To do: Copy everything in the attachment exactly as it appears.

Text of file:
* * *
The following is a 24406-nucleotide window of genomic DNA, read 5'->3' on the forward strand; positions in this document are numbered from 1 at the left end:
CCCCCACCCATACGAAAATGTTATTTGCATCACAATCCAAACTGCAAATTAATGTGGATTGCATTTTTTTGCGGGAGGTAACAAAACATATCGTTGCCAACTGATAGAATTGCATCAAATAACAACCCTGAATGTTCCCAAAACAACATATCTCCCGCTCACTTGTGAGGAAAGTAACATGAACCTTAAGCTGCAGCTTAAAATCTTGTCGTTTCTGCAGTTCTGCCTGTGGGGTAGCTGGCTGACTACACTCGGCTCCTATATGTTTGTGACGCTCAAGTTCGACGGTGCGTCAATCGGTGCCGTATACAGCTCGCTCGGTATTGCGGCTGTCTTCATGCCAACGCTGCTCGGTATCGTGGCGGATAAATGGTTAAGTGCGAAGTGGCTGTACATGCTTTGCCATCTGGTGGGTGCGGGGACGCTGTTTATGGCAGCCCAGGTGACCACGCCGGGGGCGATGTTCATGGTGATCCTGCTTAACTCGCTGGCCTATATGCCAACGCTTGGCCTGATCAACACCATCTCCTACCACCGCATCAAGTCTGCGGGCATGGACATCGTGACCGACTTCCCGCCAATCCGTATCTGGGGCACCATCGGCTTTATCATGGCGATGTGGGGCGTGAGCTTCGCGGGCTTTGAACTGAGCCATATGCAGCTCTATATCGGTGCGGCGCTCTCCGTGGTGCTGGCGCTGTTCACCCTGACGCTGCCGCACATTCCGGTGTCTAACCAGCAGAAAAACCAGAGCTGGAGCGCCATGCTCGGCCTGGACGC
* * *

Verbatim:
The following is a 24406-nucleotide window of genomic DNA, read 5'->3' on the forward strand; positions in this document are numbered from 1 at the left end:
CCCCCACCCATACGAAAATGTTATTTGCATCACAATCCAAACTGCAAATTAATGTGGATTGCATTTTTTTGCGGGAGGTAACAAAACATATCGTTGCCAACTGATAGAATTGCATCAAATAACAACCCTGAATGTTCCCAAAACAACATATCTCCCGCTCACTTGTGAGGAAAGTAACATGAACCTTAAGCTGCAGCTTAAAATCTTGTCGTTTCTGCAGTTCTGCCTGTGGGGTAGCTGGCTGACTACACTCGGCTCCTATATGTTTGTGACGCTCAAGTTCGACGGTGCGTCAATCGGTGCCGTATACAGCTCGCTCGGTATTGCGGCTGTCTTCATGCCAACGCTGCTCGGTATCGTGGCGGATAAATGGTTAAGTGCGAAGTGGCTGTACATGCTTTGCCATCTGGTGGGTGCGGGGACGCTGTTTATGGCAGCCCAGGTGACCACGCCGGGGGCGATGTTCATGGTGATCCTGCTTAACTCGCTGGCCTATATGCCAACGCTTGGCCTGATCAACACCATCTCCTACCACCGCATCAAGTCTGCGGGCATGGACATCGTGACCGACTTCCCGCCAATCCGTATCTGGGGCACCATCGGCTTTATCATGGCGATGTGGGGCGTGAGCTTCGCGGGCTTTGAACTGAGCCATATGCAGCTCTATATCGGTGCGGCGCTCTCCGTGGTGCTGGCGCTGTTCACCCTGACGCTGCCGCACATTCCGGTGTCTAACCAGCAGAAAAACCAGAGCTGGAGCGCCATGCTCGGCCTGGACGC